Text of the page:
Outside my Trailer this thanksgiving day are 100 of my friends in a hundred mobile houses--clustered in the desert--within shouting distance--all about to share a meal together in one hour. They make me rich with their sharing. Perhaps we are an optimum blend of both lifestyles.

































7 comments:

Paxie Panicker said...

I hope you had a wonderful Thanksgiving meal with your friends!

This housing is a little close for me. I need the solitude for creativity...

Dixxe said...

Ive lived in various situations...I lived in a 21 story highrise in Manhattan and I have to say I knew more people by face but none by name...then I moved into a 3 story that at one time had been a Beach Retreat for the wealthy but was retrofitted to contain 11 small apartments there I got to know everyone by face, and name, we had yard parties and we helped each other to avoid parking tickets, (a BANG on the DOOR...you forgot to move your car, its TUESDAY)and Ive lived in the Burbs of Long Island,...got to know the immediate neighbors well enough to have Holiday Dinners and play poker regularily and Ive lived in the RURALS where we all have 10 acres and I know my neighbors by face, & name, and have never set foot in one of their homes!! So by life experience I would say the smaller 3 story dwelling was more condusive to "being a part of the community"..but for creativity--I would say I do more of that here on my property where I can experiment with a lot of things and not worry about how others are living, I dont hear their music or their footsteps or their arguments...all is well as long as its peaceful-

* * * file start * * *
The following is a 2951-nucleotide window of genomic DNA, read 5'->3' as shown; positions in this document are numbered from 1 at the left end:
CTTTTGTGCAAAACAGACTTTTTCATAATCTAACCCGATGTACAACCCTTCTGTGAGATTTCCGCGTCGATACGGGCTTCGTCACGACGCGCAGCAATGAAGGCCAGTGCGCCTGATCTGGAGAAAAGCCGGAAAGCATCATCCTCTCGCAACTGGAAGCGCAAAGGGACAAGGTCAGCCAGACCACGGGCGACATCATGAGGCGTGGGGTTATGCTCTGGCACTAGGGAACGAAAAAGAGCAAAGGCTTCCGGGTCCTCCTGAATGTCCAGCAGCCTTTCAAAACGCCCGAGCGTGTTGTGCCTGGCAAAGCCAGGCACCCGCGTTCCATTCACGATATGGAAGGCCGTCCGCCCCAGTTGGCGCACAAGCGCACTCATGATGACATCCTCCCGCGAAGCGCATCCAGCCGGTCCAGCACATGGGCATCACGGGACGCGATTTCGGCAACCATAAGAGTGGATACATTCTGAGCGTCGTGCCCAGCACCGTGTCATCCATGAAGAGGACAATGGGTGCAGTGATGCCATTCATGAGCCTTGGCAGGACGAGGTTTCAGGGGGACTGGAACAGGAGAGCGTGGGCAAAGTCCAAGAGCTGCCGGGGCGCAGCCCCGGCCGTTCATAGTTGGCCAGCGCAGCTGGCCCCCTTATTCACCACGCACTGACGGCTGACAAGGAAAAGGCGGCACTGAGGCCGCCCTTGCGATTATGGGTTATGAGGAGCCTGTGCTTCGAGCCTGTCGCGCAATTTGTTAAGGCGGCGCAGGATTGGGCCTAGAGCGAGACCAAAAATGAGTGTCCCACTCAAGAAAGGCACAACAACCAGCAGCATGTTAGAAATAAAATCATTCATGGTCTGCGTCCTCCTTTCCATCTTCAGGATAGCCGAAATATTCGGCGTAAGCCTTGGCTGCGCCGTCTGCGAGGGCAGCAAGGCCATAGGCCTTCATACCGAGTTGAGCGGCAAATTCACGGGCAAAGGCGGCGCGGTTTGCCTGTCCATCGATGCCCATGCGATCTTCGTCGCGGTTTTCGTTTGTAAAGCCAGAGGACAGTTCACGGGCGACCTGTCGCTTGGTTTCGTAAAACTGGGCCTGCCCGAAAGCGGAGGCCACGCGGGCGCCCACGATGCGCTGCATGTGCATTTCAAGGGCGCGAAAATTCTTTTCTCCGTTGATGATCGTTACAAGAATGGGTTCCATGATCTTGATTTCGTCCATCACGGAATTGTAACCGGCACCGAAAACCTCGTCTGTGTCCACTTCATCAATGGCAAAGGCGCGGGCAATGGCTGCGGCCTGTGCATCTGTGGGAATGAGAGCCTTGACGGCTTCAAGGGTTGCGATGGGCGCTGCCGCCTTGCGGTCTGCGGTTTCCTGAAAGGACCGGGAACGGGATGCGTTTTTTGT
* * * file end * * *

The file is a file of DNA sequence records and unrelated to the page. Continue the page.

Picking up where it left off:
Boonie said...

You might be romanticizing interaction with neighbors. Don't people in Arcosanti hear every step that their upstairs neighbor takes? How do they get to sleep with his rap music blasting away, all night?

But I agree with your anti-sprawl message.

Anonymous said...

Happy Thanksgiving traveler.
I went to lecture at SARS in Santa Fe, and found that the pueblos were probably formed when they had had enough of hierarchy...Chaco pleasure palaces, he called them, demanded a lot of resources and the pueblos said f#*k that and moved to a more democratic way of living; everyone was required to participate like at ArcoSanti - and it was by agreement.
The political arrangement came first, and the architecture is similar.
An aside: he thought the kivas were living spaces, and the rooms were for storage at Chaco. Again, he called them "palaces".
Bushman

Boonie said...

Your post jogged me into taking another look at James Kunstler's stuff. (kunstler.com) He is a professional social critic and anti-sprawlist.

rg coleman said...

Randy, I added your blog link to my favorites page on ‘Streaming today:

http://www.airstreaming.net/links-youll-like/

Hope you approve of what I said! I mean it in the best way. Thanks for your always interesting and often inspiring blog. Happy holidays!
Rhonda

wisesongbird said...

Thoughtful piece, ashamed to say I have still not been out to Arcosanti even though I have desired seeing it for many years. Need to snag a friend and drive out. Met some folks from Italy coming in to Phoenix one day and the place they wanted to know about was Arcosanti. I was glad I knew what they were seeking. Few folks around here seem to know anything of the place.